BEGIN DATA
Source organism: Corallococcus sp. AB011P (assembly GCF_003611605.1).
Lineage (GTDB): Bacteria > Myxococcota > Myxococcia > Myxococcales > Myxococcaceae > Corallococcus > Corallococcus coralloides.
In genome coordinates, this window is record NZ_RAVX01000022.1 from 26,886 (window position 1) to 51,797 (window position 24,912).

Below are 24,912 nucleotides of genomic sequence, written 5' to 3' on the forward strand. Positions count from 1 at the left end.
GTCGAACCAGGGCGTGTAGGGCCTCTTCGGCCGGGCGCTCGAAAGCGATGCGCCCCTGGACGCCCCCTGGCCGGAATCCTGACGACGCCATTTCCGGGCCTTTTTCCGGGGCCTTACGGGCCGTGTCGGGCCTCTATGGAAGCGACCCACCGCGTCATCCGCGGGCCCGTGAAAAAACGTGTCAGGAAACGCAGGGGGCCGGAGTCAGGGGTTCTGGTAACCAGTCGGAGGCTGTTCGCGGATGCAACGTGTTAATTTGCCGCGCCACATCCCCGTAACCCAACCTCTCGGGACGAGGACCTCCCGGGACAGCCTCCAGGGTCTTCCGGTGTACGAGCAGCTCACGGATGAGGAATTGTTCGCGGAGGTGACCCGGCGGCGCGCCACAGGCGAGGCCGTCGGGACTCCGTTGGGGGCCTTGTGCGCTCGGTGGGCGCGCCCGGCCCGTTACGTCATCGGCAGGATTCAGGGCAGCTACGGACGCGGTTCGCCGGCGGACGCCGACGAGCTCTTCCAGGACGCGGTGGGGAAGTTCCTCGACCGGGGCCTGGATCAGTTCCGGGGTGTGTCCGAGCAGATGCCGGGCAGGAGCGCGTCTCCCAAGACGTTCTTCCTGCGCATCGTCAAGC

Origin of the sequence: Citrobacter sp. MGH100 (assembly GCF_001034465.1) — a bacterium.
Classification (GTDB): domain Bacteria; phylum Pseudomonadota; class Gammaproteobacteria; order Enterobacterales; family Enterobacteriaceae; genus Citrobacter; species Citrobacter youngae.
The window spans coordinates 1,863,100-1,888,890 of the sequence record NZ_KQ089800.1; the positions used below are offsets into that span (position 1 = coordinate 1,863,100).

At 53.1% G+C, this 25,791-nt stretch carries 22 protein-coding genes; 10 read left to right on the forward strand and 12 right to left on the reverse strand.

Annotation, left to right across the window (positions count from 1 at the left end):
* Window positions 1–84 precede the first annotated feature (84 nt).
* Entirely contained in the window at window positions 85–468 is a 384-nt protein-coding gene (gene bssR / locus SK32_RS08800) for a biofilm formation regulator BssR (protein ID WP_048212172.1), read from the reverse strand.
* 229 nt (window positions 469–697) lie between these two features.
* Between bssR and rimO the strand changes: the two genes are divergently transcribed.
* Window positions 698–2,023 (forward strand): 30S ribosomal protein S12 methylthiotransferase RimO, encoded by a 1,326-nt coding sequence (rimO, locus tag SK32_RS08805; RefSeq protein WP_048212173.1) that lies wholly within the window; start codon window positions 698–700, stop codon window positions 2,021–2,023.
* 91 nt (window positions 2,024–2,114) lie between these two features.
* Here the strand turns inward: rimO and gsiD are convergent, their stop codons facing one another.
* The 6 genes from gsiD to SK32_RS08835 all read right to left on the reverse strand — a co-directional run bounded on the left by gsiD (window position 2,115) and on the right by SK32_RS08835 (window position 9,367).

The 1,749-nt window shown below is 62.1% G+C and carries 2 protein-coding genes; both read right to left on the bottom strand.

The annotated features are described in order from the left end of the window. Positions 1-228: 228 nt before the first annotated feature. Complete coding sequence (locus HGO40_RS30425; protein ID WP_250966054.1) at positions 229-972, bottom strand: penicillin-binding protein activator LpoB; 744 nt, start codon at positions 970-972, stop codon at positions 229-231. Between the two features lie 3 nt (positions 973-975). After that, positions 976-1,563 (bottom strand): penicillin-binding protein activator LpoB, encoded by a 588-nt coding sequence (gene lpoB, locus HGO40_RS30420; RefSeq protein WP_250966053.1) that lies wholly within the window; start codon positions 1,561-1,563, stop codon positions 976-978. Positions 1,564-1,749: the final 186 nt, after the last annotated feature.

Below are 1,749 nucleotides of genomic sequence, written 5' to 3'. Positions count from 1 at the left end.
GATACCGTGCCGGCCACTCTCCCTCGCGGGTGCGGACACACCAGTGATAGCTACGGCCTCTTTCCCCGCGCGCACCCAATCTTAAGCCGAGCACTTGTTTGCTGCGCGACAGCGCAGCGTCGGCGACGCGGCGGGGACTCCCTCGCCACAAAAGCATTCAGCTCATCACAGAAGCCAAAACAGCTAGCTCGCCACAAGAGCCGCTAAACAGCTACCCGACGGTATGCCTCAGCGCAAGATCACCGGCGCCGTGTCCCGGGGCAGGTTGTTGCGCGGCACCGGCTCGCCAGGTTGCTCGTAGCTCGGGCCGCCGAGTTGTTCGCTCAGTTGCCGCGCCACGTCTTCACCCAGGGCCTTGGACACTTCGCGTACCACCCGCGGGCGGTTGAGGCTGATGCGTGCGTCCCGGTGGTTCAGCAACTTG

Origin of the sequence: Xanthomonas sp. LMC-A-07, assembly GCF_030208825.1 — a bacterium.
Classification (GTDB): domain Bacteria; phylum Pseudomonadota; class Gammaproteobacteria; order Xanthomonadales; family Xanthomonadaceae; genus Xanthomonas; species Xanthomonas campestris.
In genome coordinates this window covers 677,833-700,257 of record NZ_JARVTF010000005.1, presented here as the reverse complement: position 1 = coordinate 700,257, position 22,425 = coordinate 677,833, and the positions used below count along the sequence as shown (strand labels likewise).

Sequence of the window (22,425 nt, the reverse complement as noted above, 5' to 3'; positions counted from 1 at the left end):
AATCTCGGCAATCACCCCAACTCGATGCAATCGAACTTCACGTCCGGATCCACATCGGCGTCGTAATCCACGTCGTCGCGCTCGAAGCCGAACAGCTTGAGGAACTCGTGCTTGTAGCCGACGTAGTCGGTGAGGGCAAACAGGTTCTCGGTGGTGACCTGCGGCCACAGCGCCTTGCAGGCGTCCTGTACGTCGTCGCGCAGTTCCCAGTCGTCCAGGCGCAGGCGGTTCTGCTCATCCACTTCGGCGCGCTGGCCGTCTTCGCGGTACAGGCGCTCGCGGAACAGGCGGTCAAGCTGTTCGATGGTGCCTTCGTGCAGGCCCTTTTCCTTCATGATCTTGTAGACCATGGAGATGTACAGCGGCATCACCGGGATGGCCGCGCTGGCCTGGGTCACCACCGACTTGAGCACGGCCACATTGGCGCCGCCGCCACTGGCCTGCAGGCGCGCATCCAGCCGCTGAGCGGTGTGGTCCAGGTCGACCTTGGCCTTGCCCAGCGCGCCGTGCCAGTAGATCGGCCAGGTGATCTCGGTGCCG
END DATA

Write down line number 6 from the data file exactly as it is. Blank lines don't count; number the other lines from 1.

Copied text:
Origin of the sequence: Citrobacter sp. MGH100 (assembly GCF_001034465.1) — a bacterium.